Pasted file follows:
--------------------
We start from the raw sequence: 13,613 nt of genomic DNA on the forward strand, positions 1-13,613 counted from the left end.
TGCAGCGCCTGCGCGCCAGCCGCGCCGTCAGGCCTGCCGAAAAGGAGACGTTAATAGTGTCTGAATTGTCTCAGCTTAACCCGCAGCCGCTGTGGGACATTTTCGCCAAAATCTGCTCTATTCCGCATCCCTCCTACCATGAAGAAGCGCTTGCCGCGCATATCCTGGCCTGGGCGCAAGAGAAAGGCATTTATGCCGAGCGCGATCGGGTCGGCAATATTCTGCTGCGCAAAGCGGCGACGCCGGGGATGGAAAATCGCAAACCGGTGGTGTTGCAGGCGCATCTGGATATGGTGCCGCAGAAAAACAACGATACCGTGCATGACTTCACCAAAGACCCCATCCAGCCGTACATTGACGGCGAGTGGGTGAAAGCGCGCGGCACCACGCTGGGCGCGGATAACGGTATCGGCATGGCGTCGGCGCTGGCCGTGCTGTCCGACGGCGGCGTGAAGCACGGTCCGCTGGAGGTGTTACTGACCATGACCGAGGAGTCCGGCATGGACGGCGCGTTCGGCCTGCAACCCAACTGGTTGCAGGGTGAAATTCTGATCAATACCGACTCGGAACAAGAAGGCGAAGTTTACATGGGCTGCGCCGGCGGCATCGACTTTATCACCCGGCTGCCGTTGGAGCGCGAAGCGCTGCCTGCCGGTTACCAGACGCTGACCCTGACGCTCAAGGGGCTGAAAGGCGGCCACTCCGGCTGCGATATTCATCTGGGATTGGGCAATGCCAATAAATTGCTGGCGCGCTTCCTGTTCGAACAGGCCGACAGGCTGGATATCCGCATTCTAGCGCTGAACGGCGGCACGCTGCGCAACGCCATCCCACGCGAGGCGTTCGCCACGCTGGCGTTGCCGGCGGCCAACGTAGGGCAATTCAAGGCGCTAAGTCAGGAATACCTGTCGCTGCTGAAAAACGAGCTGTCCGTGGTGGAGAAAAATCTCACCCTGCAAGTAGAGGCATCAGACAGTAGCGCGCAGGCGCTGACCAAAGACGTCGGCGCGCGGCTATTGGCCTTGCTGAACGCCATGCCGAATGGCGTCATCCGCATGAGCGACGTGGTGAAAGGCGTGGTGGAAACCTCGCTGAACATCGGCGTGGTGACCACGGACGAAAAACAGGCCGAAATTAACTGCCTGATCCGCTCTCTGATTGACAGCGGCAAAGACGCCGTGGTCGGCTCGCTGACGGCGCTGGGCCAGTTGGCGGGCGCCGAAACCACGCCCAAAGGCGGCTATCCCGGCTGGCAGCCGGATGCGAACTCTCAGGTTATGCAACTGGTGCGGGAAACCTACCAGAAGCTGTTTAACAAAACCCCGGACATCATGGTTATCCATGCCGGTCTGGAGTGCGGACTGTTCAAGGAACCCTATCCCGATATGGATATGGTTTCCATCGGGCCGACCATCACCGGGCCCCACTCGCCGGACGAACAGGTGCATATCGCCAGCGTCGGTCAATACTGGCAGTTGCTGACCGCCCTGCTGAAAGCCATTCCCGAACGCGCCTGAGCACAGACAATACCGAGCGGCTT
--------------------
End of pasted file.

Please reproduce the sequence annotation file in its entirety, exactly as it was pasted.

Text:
We start from the raw sequence: 13,613 nt of genomic DNA on the forward strand, positions 1-13,613 counted from the left end.
TGCAGCGCCTGCGCGCCAGCCGCGCCGTCAGGCCTGCCGAAAAGGAGACGTTAATAGTGTCTGAATTGTCTCAGCTTAACCCGCAGCCGCTGTGGGACATTTTCGCCAAAATCTGCTCTATTCCGCATCCCTCCTACCATGAAGAAGCGCTTGCCGCGCATATCCTGGCCTGGGCGCAAGAGAAAGGCATTTATGCCGAGCGCGATCGGGTCGGCAATATTCTGCTGCGCAAAGCGGCGACGCCGGGGATGGAAAATCGCAAACCGGTGGTGTTGCAGGCGCATCTGGATATGGTGCCGCAGAAAAACAACGATACCGTGCATGACTTCACCAAAGACCCCATCCAGCCGTACATTGACGGCGAGTGGGTGAAAGCGCGCGGCACCACGCTGGGCGCGGATAACGGTATCGGCATGGCGTCGGCGCTGGCCGTGCTGTCCGACGGCGGCGTGAAGCACGGTCCGCTGGAGGTGTTACTGACCATGACCGAGGAGTCCGGCATGGACGGCGCGTTCGGCCTGCAACCCAACTGGTTGCAGGGTGAAATTCTGATCAATACCGACTCGGAACAAGAAGGCGAAGTTTACATGGGCTGCGCCGGCGGCATCGACTTTATCACCCGGCTGCCGTTGGAGCGCGAAGCGCTGCCTGCCGGTTACCAGACGCTGACCCTGACGCTCAAGGGGCTGAAAGGCGGCCACTCCGGCTGCGATATTCATCTGGGATTGGGCAATGCCAATAAATTGCTGGCGCGCTTCCTGTTCGAACAGGCCGACAGGCTGGATATCCGCATTCTAGCGCTGAACGGCGGCACGCTGCGCAACGCCATCCCACGCGAGGCGTTCGCCACGCTGGCGTTGCCGGCGGCCAACGTAGGGCAATTCAAGGCGCTAAGTCAGGAATACCTGTCGCTGCTGAAAAACGAGCTGTCCGTGGTGGAGAAAAATCTCACCCTGCAAGTAGAGGCATCAGACAGTAGCGCGCAGGCGCTGACCAAAGACGTCGGCGCGCGGCTATTGGCCTTGCTGAACGCCATGCCGAATGGCGTCATCCGCATGAGCGACGTGGTGAAAGGCGTGGTGGAAACCTCGCTGAACATCGGCGTGGTGACCACGGACGAAAAACAGGCCGAAATTAACTGCCTGATCCGCTCTCTGATTGACAGCGGCAAAGACGCCGTGGTCGGCTCGCTGACGGCGCTGGGCCAGTTGGCGGGCGCCGAAACCACGCCCAAAGGCGGCTATCCCGGCTGGCAGCCGGATGCGAACTCTCAGGTTATGCAACTGGTGCGGGAAACCTACCAGAAGCTGTTTAACAAAACCCCGGACATCATGGTTATCCATGCCGGTCTGGAGTGCGGACTGTTCAAGGAACCCTATCCCGATATGGATATGGTTTCCATCGGGCCGACCATCACCGGGCCCCACTCGCCGGACGAACAGGTGCATATCGCCAGCGTCGGTCAATACTGGCAGTTGCTGACCGCCCTGCTGAAAGCCATTCCCGAACGCGCCTGAGCACAGACAATACCGAGCGGCTT